IDAHO — In the face of big cuts to Idaho education, the state board is carving out $34 million of federal relief funding to support digital learning. The Board approved a list of recommendations Wednesday intended to help school districts prepared for "blended learning" instruction.
The new learning style is intended for the upcoming school year and the methodology for administering the grant programs was approved by the Board in June. Blended learning would combine in-person learning and remote options from home, should local public health concerns warrant that.
The grant programs will make available $3.8 million in federal elementary and secondary school education relief funds and $30 million in federal coronavirus relief funds to help bridge the digital divide between students who have online access and those who do not.
The money can be used by school districts and charter schools to buy learning management systems, computers for students and teachers, adaptive learning technology, improve connectivity and provide teachers training to deliver remote instruction. The funding will be administered by the State Department of Education.
“There’s not enough money to completely solve the problem but we are going to do the best we can,” said Board Member Kurt Liebich who co-chaired a committee that developed recommendations on coordinating efforts on the use of monies from the two funds. “Districts are going to have to prioritize what they need and it will have to be something we work towards, that we can’t completely solve the digital divide by the end of August when school starts.”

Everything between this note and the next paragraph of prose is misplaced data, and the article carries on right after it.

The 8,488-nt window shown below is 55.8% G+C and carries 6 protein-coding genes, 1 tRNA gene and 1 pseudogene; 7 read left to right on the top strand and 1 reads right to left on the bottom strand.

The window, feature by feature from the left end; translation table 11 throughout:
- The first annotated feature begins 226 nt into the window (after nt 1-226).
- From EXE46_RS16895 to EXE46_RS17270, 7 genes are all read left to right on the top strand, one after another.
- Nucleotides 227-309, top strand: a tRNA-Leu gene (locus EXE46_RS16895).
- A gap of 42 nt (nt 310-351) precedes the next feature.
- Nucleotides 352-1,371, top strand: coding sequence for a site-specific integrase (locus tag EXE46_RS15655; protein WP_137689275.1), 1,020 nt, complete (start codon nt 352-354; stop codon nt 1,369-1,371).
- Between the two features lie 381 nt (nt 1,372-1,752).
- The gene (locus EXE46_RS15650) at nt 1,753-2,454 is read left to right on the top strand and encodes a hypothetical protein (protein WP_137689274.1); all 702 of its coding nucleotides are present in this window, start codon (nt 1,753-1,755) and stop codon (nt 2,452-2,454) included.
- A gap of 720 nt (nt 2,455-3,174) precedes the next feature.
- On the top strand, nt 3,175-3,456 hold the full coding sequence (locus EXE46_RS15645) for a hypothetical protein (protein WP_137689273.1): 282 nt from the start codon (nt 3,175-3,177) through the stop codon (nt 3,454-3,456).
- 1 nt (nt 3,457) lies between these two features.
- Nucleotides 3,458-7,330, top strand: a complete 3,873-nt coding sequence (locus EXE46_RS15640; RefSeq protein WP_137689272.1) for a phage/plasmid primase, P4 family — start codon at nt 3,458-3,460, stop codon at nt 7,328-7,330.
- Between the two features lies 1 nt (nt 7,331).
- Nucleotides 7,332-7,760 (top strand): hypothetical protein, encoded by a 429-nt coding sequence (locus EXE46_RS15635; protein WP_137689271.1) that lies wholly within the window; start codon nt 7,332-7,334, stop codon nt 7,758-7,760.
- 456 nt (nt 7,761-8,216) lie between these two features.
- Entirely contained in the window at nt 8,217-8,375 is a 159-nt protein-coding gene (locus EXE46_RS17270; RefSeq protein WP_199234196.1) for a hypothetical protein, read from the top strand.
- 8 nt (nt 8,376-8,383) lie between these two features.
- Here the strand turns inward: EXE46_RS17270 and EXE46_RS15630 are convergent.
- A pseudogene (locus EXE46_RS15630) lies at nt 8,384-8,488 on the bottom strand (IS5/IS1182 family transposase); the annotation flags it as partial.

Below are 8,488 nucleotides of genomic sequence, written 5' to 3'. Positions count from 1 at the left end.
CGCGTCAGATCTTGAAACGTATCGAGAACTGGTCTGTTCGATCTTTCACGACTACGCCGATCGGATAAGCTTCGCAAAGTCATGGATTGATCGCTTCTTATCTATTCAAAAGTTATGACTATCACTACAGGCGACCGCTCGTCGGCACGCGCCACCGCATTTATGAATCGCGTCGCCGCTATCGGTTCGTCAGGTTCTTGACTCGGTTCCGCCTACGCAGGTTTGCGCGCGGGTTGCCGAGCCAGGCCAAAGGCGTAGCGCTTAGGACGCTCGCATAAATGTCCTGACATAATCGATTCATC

Liebich estimated between 28,000 and 45,000 Idaho students do not have access to a device or to the internet.
The Board also approved a letter supporting Governor Little's plans for implementing a five percent holdback in general funds for school districts and charter schools during State Fiscal Year 2021, which started on July 1. The Governor ordered the holdback in response to the drop in state revenue caused by the coronavirus pandemic. The holdback reduces the state public school budget by nearly $99 million.